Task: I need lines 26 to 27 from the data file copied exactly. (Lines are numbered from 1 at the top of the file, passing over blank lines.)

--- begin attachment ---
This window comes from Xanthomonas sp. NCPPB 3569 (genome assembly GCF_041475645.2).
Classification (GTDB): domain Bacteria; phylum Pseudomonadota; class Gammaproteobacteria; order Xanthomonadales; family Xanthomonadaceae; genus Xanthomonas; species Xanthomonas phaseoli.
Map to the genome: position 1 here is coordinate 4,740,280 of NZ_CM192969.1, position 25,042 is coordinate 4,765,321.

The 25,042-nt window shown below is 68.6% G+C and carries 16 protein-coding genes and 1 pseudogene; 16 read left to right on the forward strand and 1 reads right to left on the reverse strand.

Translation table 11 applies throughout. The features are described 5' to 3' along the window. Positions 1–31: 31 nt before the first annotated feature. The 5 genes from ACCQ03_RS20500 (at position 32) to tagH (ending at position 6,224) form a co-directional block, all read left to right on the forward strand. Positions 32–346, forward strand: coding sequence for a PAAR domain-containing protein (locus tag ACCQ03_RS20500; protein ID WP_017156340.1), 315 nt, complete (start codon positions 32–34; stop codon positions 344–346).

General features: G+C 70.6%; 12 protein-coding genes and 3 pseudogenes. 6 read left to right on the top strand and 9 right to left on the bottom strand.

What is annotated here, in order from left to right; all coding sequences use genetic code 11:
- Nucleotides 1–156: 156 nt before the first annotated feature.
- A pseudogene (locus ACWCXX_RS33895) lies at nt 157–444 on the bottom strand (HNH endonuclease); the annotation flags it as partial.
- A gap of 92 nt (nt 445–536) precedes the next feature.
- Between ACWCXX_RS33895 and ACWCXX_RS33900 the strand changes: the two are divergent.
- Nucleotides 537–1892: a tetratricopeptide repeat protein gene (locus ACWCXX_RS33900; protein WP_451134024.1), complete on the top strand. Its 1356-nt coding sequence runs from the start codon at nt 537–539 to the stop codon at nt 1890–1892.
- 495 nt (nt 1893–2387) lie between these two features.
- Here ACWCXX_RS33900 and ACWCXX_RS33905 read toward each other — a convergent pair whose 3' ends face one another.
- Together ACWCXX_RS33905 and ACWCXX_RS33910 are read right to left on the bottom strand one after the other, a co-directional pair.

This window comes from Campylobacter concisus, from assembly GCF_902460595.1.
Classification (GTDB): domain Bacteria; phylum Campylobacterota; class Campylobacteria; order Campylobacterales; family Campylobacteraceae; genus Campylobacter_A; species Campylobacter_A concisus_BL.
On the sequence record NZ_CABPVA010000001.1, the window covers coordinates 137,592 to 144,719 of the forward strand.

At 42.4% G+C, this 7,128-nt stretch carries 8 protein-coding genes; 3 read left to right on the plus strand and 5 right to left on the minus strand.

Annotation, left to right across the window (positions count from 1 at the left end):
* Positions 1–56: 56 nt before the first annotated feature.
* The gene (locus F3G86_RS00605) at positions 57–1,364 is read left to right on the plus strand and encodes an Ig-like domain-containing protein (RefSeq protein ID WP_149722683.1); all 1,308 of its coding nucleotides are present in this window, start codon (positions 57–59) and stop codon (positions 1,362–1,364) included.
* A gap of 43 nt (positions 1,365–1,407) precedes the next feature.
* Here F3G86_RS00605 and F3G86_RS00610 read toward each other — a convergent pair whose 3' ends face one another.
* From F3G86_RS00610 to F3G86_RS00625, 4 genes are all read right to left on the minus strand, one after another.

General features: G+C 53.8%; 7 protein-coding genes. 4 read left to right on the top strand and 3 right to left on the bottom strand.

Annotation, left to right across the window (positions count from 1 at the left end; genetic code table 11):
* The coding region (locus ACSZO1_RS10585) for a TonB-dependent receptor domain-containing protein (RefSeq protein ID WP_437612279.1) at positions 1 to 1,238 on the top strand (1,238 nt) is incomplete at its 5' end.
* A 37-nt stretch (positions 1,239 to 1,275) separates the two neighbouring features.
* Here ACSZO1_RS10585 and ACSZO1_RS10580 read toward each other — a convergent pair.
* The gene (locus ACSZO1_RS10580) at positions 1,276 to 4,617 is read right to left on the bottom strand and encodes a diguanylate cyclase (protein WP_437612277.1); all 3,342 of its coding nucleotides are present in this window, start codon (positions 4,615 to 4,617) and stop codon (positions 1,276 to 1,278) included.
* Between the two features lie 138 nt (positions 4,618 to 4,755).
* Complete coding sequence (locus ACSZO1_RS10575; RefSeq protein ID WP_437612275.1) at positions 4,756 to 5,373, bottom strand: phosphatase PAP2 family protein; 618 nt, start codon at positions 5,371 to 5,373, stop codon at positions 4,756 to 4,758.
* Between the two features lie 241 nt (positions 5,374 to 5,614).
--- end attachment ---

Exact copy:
General features: G+C 53.8%; 7 protein-coding genes. 4 read left to right on the top strand and 3 right to left on the bottom strand.

Annotation, left to right across the window (positions count from 1 at the left end; genetic code table 11):